Daisy the dopey golden retriever gave me a funny look and then went back to gnawing the yellow fuzz off her tennis ball.

Sometimes, life fools me into believing that I have something figured out. It feels so good to have something figured out. I stand tall, and my smile beams my confidence and pride for the world to see.

I am woman. Hear me roar, people!

And then, of course, my carefully constructed answer falls apart, leaving me with the feeling that life must be some sort of cosmic joke designed to convince us of our complete idiocy. In fact, I would argue that if we live long enough, we'll learn that almost everything we think we know at this moment is, almost certainly, wrong.

Yet we have to answer questions all the time, don't we? Some are easy. Jack recently asked me, "What does impressive mean?"

Score one for the word nerd. I nailed it.

Other questions, however, stump me. For instance, should George and I spend over $2,000 having our yard hydroseeded? Should we put wire mesh on our gutters or the fancy leaf guards that cost five times what the mesh costs? What window treatments should I put up in our bedroom? Family room? Breakfast room? Dining room? Should I use my fuel points all at one time or just part now, and part later? The pump gives me the choice, but how am I supposed to know what's best?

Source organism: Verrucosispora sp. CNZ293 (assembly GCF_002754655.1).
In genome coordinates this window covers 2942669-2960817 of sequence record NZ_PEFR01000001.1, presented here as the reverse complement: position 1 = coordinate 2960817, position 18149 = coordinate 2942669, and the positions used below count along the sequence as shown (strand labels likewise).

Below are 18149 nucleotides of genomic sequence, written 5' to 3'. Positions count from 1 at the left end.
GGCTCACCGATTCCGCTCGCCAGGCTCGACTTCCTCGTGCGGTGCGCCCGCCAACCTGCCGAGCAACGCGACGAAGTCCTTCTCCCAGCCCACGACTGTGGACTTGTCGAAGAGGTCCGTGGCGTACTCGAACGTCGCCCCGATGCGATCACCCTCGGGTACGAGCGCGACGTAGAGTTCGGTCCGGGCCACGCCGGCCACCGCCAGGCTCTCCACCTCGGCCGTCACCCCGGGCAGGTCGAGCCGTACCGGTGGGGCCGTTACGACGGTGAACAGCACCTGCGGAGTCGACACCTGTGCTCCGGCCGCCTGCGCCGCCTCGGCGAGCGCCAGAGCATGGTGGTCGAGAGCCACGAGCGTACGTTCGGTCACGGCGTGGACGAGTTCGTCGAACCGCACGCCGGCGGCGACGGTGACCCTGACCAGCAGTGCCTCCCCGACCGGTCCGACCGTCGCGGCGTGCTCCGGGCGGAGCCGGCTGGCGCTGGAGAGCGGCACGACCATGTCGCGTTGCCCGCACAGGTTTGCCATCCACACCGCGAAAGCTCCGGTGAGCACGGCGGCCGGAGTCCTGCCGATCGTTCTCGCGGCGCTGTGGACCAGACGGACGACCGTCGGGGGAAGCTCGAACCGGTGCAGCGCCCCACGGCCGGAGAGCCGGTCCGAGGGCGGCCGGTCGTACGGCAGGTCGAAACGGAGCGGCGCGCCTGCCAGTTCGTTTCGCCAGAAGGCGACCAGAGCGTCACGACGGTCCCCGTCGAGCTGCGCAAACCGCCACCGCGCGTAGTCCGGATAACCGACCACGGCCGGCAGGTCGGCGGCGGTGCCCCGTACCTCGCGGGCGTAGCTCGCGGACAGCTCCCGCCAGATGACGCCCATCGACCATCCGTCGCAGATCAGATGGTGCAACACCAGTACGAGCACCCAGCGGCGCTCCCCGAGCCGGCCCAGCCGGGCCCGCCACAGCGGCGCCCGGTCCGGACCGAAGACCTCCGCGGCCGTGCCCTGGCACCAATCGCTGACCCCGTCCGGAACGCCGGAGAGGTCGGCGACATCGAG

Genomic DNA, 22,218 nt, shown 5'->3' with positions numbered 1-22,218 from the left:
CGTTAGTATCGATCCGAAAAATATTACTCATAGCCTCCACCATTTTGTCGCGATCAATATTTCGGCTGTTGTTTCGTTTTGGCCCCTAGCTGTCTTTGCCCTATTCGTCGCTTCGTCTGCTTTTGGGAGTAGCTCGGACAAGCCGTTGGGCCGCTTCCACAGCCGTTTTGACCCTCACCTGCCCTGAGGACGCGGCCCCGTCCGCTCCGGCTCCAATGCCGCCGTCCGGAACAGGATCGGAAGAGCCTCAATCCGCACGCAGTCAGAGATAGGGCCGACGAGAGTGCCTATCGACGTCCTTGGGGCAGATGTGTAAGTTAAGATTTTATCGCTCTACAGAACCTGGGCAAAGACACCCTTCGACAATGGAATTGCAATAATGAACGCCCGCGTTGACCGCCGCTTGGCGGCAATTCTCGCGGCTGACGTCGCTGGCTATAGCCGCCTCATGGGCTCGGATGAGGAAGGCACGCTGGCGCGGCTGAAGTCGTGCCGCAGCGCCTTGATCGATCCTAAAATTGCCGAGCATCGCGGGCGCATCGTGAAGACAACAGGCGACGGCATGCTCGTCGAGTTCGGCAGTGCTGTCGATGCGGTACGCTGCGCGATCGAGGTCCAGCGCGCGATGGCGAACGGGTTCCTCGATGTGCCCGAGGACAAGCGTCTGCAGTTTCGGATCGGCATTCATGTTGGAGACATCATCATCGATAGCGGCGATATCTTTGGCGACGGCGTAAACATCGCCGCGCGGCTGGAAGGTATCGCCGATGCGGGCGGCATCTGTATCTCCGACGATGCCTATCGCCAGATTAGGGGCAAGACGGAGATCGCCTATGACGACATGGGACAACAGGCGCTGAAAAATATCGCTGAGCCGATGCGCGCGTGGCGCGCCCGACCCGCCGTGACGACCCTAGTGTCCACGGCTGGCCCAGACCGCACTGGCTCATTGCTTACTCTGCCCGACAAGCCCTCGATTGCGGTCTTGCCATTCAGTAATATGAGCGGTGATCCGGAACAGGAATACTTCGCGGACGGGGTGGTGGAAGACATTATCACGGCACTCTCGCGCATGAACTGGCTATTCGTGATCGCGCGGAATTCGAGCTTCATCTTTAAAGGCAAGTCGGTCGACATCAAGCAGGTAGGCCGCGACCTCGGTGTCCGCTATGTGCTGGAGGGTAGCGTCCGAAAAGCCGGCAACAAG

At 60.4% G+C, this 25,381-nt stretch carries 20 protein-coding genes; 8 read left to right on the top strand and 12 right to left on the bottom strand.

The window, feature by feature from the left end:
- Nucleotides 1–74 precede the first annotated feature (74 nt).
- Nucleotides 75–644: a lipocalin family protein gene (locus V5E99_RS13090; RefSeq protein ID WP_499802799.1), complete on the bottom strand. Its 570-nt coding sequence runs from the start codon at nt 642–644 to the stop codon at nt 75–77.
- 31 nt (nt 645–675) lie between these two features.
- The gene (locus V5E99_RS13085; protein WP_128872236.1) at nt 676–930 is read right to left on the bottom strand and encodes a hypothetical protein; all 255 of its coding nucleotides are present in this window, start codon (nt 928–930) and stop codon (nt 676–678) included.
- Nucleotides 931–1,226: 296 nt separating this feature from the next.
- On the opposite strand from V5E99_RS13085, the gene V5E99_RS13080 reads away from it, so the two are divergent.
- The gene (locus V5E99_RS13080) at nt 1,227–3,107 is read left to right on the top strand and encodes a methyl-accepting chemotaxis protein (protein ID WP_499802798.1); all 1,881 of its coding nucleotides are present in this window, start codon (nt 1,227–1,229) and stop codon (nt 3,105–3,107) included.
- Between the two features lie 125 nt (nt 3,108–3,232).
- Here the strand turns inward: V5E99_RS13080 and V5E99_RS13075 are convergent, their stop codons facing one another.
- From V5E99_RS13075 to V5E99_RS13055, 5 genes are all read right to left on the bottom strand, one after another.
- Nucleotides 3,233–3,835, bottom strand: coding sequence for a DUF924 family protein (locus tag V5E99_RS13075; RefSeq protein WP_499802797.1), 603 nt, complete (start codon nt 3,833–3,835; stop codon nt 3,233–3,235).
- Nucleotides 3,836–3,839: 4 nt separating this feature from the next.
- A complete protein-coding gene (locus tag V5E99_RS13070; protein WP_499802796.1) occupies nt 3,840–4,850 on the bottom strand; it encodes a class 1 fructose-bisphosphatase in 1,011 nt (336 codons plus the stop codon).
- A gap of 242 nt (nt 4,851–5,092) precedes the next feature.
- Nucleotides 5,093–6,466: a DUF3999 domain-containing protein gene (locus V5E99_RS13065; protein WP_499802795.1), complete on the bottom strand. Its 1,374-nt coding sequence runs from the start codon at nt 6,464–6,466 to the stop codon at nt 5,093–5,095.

In fact, how am I qualified to make any of these decisions? My degree is in literature, not home improvement, interior design, or economics. Why doesn't life ask us what Chaucer means when he writes, "Thanne longen folk to goon on pilgrimages" or why there is a pear tree in The Merchant's Tale? Life hasn't yet asked me to explain iambic pentameter and compare/contrast its use by John Milton and Alexander Pope.

I could nail those answers. Oh, yes. I could nail them.

But those are not the types of questions life throws at us. Last week, my firstborn threw me a doozy:  "Is hell real?" You'll never guess the first thing to pop into my head.

"Oh, hell."

I don't like the idea of hell. I really don't like the idea of faith generated from fear. I don't believe God wants us motivated by a desire to avoid punishment. He keeps repeating, over and over again in case we didn't hear Him the first five dozen or so times, "Fear not." He wants us motivated by the overwhelming love we feel from Him to share that love with the world.